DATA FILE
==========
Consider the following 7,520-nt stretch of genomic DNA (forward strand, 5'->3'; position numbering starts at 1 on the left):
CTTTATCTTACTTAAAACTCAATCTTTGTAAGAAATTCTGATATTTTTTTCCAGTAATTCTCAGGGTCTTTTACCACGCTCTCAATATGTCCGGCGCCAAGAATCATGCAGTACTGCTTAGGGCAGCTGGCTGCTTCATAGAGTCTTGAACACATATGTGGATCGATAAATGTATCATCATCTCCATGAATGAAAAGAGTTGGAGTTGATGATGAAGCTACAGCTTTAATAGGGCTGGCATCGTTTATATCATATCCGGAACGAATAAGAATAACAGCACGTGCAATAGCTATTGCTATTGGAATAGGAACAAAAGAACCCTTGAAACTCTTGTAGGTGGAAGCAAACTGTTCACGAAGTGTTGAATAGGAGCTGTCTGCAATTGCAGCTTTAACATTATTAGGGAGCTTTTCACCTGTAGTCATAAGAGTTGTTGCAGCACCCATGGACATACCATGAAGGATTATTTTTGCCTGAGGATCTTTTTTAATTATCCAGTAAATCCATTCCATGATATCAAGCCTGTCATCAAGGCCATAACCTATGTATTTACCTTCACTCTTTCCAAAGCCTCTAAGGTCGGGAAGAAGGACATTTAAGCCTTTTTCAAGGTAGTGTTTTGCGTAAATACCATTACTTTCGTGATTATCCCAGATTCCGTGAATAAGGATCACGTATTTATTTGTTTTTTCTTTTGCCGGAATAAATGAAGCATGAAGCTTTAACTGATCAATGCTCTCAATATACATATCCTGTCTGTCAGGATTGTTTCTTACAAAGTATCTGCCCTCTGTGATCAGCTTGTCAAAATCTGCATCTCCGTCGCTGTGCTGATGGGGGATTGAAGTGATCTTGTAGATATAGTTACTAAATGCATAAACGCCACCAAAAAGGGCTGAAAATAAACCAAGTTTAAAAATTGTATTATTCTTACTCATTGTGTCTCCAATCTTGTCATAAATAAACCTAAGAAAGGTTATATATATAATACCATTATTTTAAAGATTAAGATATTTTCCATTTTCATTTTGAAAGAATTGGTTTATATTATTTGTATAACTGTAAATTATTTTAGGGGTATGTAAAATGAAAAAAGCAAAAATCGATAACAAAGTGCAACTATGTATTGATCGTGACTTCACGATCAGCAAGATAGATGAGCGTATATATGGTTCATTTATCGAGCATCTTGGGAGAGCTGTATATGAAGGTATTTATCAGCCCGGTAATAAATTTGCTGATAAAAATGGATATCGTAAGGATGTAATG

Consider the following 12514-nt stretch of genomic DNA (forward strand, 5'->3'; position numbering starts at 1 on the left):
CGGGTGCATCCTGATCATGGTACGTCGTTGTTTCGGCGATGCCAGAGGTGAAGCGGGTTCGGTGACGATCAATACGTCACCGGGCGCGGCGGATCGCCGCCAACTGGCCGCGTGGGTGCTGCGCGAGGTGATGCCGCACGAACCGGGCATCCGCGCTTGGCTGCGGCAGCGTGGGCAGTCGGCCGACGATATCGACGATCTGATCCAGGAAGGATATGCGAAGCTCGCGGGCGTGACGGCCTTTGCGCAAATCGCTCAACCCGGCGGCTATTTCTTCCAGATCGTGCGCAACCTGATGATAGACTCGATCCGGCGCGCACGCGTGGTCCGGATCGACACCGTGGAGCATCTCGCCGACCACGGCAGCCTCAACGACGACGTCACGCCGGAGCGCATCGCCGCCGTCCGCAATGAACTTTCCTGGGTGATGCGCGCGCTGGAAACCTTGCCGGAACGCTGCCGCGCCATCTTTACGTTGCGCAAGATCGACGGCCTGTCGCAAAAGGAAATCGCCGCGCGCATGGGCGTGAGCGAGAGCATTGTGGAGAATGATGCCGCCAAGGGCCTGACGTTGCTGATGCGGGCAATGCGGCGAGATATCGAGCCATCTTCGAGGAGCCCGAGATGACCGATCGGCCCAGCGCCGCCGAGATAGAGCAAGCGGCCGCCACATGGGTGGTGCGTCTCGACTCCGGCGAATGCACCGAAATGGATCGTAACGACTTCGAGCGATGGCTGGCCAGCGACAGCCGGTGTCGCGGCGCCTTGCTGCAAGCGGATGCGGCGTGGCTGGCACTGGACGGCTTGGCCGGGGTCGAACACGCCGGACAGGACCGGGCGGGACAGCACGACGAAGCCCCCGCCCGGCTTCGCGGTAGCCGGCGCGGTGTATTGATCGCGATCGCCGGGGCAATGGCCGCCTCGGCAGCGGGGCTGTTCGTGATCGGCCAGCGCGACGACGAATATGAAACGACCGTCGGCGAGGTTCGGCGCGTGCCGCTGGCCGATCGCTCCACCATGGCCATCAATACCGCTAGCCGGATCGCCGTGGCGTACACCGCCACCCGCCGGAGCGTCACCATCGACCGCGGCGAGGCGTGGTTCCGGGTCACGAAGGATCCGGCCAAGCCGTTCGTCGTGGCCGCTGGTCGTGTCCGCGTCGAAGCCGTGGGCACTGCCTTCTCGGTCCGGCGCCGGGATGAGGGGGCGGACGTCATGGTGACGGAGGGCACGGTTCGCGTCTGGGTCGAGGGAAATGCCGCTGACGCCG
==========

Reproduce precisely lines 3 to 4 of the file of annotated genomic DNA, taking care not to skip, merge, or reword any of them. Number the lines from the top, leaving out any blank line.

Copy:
Consider the following 12514-nt stretch of genomic DNA (forward strand, 5'->3'; position numbering starts at 1 on the left):
CGGGTGCATCCTGATCATGGTACGTCGTTGTTTCGGCGATGCCAGAGGTGAAGCGGGTTCGGTGACGATCAATACGTCACCGGGCGCGGCGGATCGCCGCCAACTGGCCGCGTGGGTGCTGCGCGAGGTGATGCCGCACGAACCGGGCATCCGCGCTTGGCTGCGGCAGCGTGGGCAGTCGGCCGACGATATCGACGATCTGATCCAGGAAGGATATGCGAAGCTCGCGGGCGTGACGGCCTTTGCGCAAATCGCTCAACCCGGCGGCTATTTCTTCCAGATCGTGCGCAACCTGATGATAGACTCGATCCGGCGCGCACGCGTGGTCCGGATCGACACCGTGGAGCATCTCGCCGACCACGGCAGCCTCAACGACGACGTCACGCCGGAGCGCATCGCCGCCGTCCGCAATGAACTTTCCTGGGTGATGCGCGCGCTGGAAACCTTGCCGGAACGCTGCCGCGCCATCTTTACGTTGCGCAAGATCGACGGCCTGTCGCAAAAGGAAATCGCCGCGCGCATGGGCGTGAGCGAGAGCATTGTGGAGAATGATGCCGCCAAGGGCCTGACGTTGCTGATGCGGGCAATGCGGCGAGATATCGAGCCATCTTCGAGGAGCCCGAGATGACCGATCGGCCCAGCGCCGCCGAGATAGAGCAAGCGGCCGCCACATGGGTGGTGCGTCTCGACTCCGGCGAATGCACCGAAATGGATCGTAACGACTTCGAGCGATGGCTGGCCAGCGACAGCCGGTGTCGCGGCGCCTTGCTGCAAGCGGATGCGGCGTGGCTGGCACTGGACGGCTTGGCCGGGGTCGAACACGCCGGACAGGACCGGGCGGGACAGCACGACGAAGCCCCCGCCCGGCTTCGCGGTAGCCGGCGCGGTGTATTGATCGCGATCGCCGGGGCAATGGCCGCCTCGGCAGCGGGGCTGTTCGTGATCGGCCAGCGCGACGACGAATATGAAACGACCGTCGGCGAGGTTCGGCGCGTGCCGCTGGCCGATCGCTCCACCATGGCCATCAATACCGCTAGCCGGATCGCCGTGGCGTACACCGCCACCCGCCGGAGCGTCACCATCGACCGCGGCGAGGCGTGGTTCCGGGTCACGAAGGATCCGGCCAAGCCGTTCGTCGTGGCCGCTGGTCGTGTCCGCGTCGAAGCCGTGGGCACTGCCTTCTCGGTCCGGCGCCGGGATGAGGGGGCGGACGTCATGGTGACGGAGGGCACGGTTCGCGTCTGGGTCGAGGGAAATGCCGCTGACGCCG